Netflix Review – Shirkers (2018)

In 1992, a 17 year old me was considering what options to take in my work life. Like many of us, we all had dreams and aspirations which flew out the window when reality sinks in. The other side of the world in the small country of Singapore, a young Sandi Tan had a dream of being a filmmaker which was stolen from her. 25 years later, Shirkers that teen road movie she dreamt finally arrived at a destination. But not the one she was expecting.

You know what they say, what wasn’t mean’t to be wasn’t mean’t to be. Fate sometimes likes to take us on a completely different life path than you were expecting. That path could be one of karma or one of your own choosing.

Shirkers plot is straightforward. Three young Singaporean women (Sandi Tan, Jasmine Ng and Sophie Siddique Harvey), who want to create their own films. What happened next makes this film fascinating watch. The centre of attention was the girls mentor, George Cardona a forty something American teacher. They all work on what was mean’t to be a road movie about a female assassin named Shirker.
SHIRKERS (Georges Cardona)
Cardona installed himself as the director and when the film was finished and in the can he disappeared. The film went with him, however 25 years later Tan got a surprise. Cardona’s ex-wife returns the film, all 70 reels of (16mm) film.

The first thing you will ask, why did Cardona take the film in the first place? What did he see in the film? Tan was obsessed with him, that much she went on midnight car trips even a road trip to his home town of New Orleans. You certainly feel she was in love with him even though she would say it was only platonic. She was certainly under his spell, you wonder if the girls ever question themselves spending so much time with this married man.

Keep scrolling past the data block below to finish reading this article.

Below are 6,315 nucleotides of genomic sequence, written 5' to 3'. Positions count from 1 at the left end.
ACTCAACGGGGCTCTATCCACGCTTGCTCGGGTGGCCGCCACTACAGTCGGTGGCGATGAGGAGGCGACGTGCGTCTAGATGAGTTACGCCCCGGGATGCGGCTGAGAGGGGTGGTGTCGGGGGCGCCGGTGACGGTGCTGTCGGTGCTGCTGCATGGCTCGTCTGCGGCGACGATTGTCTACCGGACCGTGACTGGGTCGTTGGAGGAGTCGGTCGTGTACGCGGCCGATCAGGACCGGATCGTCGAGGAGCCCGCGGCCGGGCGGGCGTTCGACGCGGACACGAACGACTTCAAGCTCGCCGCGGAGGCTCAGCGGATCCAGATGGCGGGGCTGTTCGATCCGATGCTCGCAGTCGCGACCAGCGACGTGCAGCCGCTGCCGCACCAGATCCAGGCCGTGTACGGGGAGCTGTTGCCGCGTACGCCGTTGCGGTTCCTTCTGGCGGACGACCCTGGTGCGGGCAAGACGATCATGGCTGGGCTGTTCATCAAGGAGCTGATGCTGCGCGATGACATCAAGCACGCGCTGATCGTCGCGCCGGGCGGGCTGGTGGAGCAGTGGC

It was a wise move that Shirkers doesn’t focus just on Georges Cardona and the theft. This transforms into a coming of age tale, one of reflection, celebration. When we meet the three women now, we never meet them altogether. From the interviews you can clearly see Jasmine is very angry. Harvey is more nostalgic, giving the film a little slice of humour with a fake seizure scene to attract the public.

Shirkers certainly reflects the decade (1990’s) the girls made the original film. They were disillusioned, rebellious teens intertwined with Tan’s love for Western movies. Their home country was a nation who had no passion to create their own film industry. From lost footage to assembled clips , animations , interviews the film’s aesthetic is like a fanzine or scrapbook. If anything this is like Tan’s love letter to all things Wes Anderson and Terry Zwigoff‘s Ghost World.

The film doesn’t unearth any cathartic revelations or solve that burning mystery behind the ‘stolen’ movie. What we get is something that gives us nostalgia as well as anger, pain and lost friendships. By the end of the film you realise that Georges Cardona wasn’t the only person running from something.  Shirkers if anything  gives Sandi Tan some healing and closure.

A profoundly  entertaining movie that reminds us to cull our egos and be wary of those sheep in wolves clothing.

★★★★


Documentary | Singapore, 2018 | 15 | Out now | Netflix Originals |Dir.Sandi Tan | Jasmine Ng, Sandi Tan, Sophia Siddique Harvey | Georges Cardona

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